Scala, Groovy, or Kotlin? Which Programming language Java Developers Should Learn?

javinpaul profile image javinpaul Updated on ・8 min read

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If you are a Java programmer and are thinking of learning some more programming languages to expand your knowledge and skills, but not sure which programming languages to choose, then you have come to the right place.

In this article, I am going to share 3 JVM languages Java programmers can learn in 2019 and why you should learn them. You don't need to learn all of them, ideally, you choose the one which is most suitable for you. For example, I like Groovy a lot and that's what I learned because it was used heavily in our build tool and automation testing.

Also, being a Polyglot developer is of good quality and often valued highly in interviews. It also expands your thinking because different programming languages have different features that make certain things really easy.

Learning a new programming language also gives you the experience and knowledge to compare the pros and cons of two programming languages, which essentially enables you to write better code.

All of the programming languages I am going to suggest Java developers today are JVM-based because they are easier to learn for Java programmers. They are related to Java in one way or another, and that's why they help expand the mind of any Java developer. I have also included relevant books and courses which you can use to learn any of these languages and if you buy from my links, I also get paid.

Scala, Kotlin and Groovy - 3 JVM Languages Java Programmers can Learn in 2019

Here is my list of three programming languages Java developer should learn in 2019. Why I have included only 3 languages, why not 10 or 5?

Well, learning a new language is not that easy --- it takes time and effort to learn a new programming language, and even if you can learn just one, that would be more than enough.

1. Scala

Scala has been around for quite some time now, and when it first came out, it was touted as the best language to replace Java. Well, that didn't happen, especially after some functional programming features were introduced in Java 8, e.g. lambdas and stream, but Scala is still the language to learn for Java developers.

Scala has grown in the past couple of years, and more companies and startups have started using it, like Uber, Sony, Amazon, Autodesk, etc, which makes it one of the most sought-after skills.

Popular Scala frameworks like Play, Akka, and Spark are also helping companies adopt Scala for web development and Big Data solutions. It's no surprise that Scala developers are paid more than 120K USD on average.

If you are looking for some exciting work and to learn a functional programming language, then Scala should be your first choice. And if you decide to learn Scala, then the Rock the JVM! Scala and Functional Programming for Beginners course on Udemy is perfect, to begin with.

If you like books, then Scala for the Impatient from Cay S. Horstman is my recommended book. I like his teaching and writing style and have read many of his books, like Java SE 9 for the Impatient, Core Java 1 and 2 etc. Like the others, this book also covers key concepts of Scala and helps you quickly get going.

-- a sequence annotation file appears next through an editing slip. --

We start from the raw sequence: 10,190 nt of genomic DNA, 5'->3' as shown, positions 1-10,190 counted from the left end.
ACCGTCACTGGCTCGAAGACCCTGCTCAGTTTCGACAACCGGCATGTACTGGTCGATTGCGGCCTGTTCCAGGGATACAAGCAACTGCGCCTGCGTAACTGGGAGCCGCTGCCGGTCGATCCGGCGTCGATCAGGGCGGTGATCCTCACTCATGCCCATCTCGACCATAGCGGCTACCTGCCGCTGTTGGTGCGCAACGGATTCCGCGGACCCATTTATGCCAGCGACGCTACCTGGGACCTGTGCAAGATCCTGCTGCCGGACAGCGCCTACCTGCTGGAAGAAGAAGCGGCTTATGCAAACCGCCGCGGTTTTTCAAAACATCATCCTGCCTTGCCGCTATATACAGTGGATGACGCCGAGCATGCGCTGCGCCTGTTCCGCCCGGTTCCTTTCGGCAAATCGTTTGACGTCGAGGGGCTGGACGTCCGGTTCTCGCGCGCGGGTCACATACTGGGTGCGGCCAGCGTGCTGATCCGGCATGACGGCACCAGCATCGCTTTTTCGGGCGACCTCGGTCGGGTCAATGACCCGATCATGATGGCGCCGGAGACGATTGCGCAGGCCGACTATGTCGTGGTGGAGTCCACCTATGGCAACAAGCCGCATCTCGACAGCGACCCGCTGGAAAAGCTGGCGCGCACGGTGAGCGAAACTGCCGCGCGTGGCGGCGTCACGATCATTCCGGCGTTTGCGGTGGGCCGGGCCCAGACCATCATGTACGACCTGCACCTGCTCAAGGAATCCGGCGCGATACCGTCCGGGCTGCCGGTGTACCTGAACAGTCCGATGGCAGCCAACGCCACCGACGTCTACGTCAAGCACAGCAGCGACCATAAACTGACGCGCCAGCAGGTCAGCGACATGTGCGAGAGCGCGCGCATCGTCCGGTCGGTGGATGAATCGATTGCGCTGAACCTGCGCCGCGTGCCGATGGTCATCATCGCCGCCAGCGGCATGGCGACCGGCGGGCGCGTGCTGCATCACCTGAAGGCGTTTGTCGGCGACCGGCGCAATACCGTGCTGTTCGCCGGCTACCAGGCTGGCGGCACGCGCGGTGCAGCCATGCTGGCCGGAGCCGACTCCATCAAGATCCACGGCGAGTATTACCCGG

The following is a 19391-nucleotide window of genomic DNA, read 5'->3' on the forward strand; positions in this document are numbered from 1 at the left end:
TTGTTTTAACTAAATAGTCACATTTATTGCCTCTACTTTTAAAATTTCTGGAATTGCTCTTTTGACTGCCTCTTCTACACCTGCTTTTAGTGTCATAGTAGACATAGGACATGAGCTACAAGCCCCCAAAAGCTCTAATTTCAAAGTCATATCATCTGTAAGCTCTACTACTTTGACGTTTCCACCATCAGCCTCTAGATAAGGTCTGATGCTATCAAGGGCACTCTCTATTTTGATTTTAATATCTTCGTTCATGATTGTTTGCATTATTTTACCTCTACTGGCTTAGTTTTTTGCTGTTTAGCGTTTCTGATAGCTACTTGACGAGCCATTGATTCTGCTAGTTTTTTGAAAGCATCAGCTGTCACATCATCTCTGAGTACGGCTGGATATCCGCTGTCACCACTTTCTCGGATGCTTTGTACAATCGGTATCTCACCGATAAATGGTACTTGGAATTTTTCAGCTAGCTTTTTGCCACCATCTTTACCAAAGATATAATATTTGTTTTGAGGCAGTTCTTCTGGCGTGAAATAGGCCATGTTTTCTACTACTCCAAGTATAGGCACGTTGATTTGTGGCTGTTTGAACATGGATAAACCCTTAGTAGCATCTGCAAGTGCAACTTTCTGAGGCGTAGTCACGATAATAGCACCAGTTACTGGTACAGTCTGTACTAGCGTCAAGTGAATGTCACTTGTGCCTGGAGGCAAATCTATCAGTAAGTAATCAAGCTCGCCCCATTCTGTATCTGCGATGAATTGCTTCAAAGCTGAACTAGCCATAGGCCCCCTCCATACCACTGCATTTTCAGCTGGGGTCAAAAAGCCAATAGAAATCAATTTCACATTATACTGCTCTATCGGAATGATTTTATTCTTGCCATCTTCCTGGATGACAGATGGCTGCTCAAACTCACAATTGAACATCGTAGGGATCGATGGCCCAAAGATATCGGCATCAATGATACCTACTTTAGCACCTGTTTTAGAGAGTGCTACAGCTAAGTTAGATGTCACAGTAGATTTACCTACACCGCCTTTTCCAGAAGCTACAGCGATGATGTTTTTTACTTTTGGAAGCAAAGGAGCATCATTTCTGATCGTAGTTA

2. Kotlin

Kotlin was introduced in 2011 by JetBrains (maker of IntelliJ IDEA, PyCharm, and many other top IDEs) but not many programmers paid attention until Google announced it as the official language for Android Development on 2017 Google IO.

Like Groovy and Scala, Kotlin also runs on the JVM and compiles down to Java bytecode; you can start tinkering with Kotlin in an existing Java or Android project, and everything will work just fine.

So, if you are interested in learning Android development, want to make your app safe from NullPointerException, want to give your function some purity, write some higher-order functions, or some functional programming, then you should learn Kotlin in 2019.

To start with, Kotlin for Java Developers is a decent course. It covers essential concepts with simple language and provides real-world examples to help you understand them.

If you like books, then Kotilin in Action is something you can read. It's both easy to read and comprehensive enough to cover essential details, and if you need more choices, you can also check out this list of best Kotlin Courses for Java developers.

You will also find all the exercises and solutions for this book on Kotlin's official website, which also has an online editor to practice Kotlin programs.

3. Groovy

I explored the Groovy landscape a couple of years ago, and from that experience, I can say that every Java developer should learn Groovy.

It really complements Java with its concise syntax and powerful programming features, like collection literals, def to define anything, and multi-line strings.

After learning Groovy, I realized that what I can do in 50 lines of code. It seriously reduced the code required to do something when you compare it with Java, and the best part of Groovy is that it is Java.

One reason for me learning Groovy was the Spock framework, a descriptive and specification-based unit testing framework. It makes unit testing in Java much easier and also extends what JUnit offers.

If you decide to learn Groovy then The Complete Apache Groovy Developer Course on Udemy is a good place to start. This course explains essential Groovy features in simple language.

And if you still prefer books, then Making Java Groovy is the book I recommend. It helped me write Groovy scripts in just a few hours.